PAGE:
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Quality control validation for a veterinary laboratory network of six Sysmex XT-2000i/V hematology analyzers iV hematology analyzers

Daly, Susan; Graham, Peter A.; Freeman, Kathleen P.

Quality control validation for a veterinary laboratory network of six Sysmex XT-2000i/V hematology analyzers iV hematology analyzers Thumbnail


Authors

Susan Daly

Dr PETER GRAHAM PETER.GRAHAM@NOTTINGHAM.AC.UK
Professor of Veterinary Clinical Pathology and Endocrinology

Kathleen P. Freeman



Abstract

Background: Quality control (QC) validation is an important step in the laboratory harmonization process. This includes the application of statistical QC requirements, procedures, and control rules to identify and maintain ongoing stable analytical performance. This provides confidence in the production of patient results that are suitable for clinical interpretation across a network of veterinary laboratories. Objectives: To determine that a higher probability of error detection (Ped) and lower probability of false rejection (Pfr) using a simple control rule and one level of quality control material (QCM) could be achieved using observed analytical performance than by using the manufacturer's acceptable ranges for QCM on the Sysmex XT-2000iV hematology analyzers for veterinary use. We also determined whether Westgard Sigma Rules could be sufficient to monitor and maintain a sufficiently high level of analytical performance to support harmonization. Methods: EZRules3 was used to investigate candidate QC rules and determine the Ped and Pfr of manufacturer's acceptable limits and also analyzer-specific observed analytical performance for each of the six Sysmex analyzers within our laboratory system using the American Society of Veterinary Clinical Pathology (ASVCP)-recommended or internal expert opinion quality goals (expressed as total allowable error, TEa) as the quality requirement. The internal expert quality goals were generated by consensus of the Quality, Education, Planning, and Implementation (QEPI) group comprised of five clinical pathologists and seven laboratory technicians and managers. Sigma metrics, which are a useful monitoring tool and can be used in conjunction with Westgard Sigma Rules, were also calculated. Results: The QC validation using the manufacturer's acceptable limits for analyzer 1 showed only 3/10 measurands reached acceptable Ped for veterinary laboratories (>0.85). For QC validation based on observed analyzer performance, the Ped was >0.94 using a 1-2.5s QC rule for the majority of observations (57/60) across the group of analyzers at the recommended TEa. We found little variation in Pfr between manufacturer acceptable limits and individual analyzer observed performance as this is a characteristic of the rule used, not the analyzer performance. Conclusions: An improved probability of error detection and probability of false rejection using a 1-2.5s QC rule for individual analyzer QC was achieved compared with the use of the manufacturers' acceptable limits for hematology in veterinary laboratories. A validated QC rule (1-2.5s) in conjunction with sigma metrics (>5.5), desirable bias, and desirable CV based on biologic variation was successful to evaluate stable analytical performance supporting continued harmonization across the network of analyzers.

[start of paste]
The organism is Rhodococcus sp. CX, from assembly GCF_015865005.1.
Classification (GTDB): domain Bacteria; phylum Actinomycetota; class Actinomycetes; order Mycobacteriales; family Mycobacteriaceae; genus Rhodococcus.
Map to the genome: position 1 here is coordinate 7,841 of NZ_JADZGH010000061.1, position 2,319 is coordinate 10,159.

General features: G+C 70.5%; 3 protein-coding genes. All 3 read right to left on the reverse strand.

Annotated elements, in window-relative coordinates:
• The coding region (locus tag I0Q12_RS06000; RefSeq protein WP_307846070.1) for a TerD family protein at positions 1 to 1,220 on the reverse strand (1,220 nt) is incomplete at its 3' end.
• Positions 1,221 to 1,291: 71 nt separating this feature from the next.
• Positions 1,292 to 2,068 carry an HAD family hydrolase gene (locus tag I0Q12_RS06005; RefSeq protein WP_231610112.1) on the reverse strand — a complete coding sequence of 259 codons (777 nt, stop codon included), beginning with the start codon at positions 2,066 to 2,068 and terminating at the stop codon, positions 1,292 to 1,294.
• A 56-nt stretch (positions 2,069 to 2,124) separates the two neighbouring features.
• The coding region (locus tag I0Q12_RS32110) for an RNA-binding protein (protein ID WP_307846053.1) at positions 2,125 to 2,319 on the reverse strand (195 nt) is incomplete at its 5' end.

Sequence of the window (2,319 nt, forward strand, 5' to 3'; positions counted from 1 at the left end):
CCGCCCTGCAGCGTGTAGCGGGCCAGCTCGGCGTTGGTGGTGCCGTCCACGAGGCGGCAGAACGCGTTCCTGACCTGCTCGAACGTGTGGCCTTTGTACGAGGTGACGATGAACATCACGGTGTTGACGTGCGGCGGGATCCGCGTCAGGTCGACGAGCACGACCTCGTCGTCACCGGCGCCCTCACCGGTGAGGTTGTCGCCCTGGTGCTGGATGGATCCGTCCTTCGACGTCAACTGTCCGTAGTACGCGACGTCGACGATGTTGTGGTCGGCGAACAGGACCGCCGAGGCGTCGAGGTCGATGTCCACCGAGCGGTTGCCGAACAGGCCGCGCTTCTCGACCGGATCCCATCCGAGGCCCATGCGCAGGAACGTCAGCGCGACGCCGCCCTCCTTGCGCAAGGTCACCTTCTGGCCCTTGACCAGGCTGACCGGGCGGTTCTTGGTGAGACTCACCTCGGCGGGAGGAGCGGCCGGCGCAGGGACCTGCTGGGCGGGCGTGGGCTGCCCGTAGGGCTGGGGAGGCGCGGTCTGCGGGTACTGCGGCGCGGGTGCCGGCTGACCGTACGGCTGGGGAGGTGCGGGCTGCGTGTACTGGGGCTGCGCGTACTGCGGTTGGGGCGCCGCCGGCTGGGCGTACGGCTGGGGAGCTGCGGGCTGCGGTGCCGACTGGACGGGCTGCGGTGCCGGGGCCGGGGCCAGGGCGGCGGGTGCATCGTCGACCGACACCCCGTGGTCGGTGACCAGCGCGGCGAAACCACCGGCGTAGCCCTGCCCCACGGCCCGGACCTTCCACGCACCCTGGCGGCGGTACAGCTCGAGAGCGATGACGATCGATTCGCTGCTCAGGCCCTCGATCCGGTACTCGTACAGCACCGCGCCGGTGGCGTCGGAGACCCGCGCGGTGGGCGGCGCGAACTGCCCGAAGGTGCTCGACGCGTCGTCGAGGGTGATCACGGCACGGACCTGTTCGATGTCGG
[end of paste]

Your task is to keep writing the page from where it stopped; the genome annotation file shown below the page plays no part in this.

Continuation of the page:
Journal Article Type Article
Acceptance Date May 10, 2022
Online Publication Date Aug 3, 2022
Publication Date 2022-12
Deposit Date May 20, 2022
Publicly Available Date Aug 12, 2022
Journal Veterinary Clinical Pathology
Print ISSN 0275-6382
Electronic ISSN 1939-165X
Publisher Wiley
Peer Reviewed Peer Reviewed
Volume 51
Issue 4
Pages 565-576
DOI https://doi.org/10.1111/vcp.13163
Keywords General Veterinary
Public URL https://nottingham-repository.worktribe.com/output/8136711
Publisher URL https://onlinelibrary.wiley.com/doi/10.1111/vcp.13163

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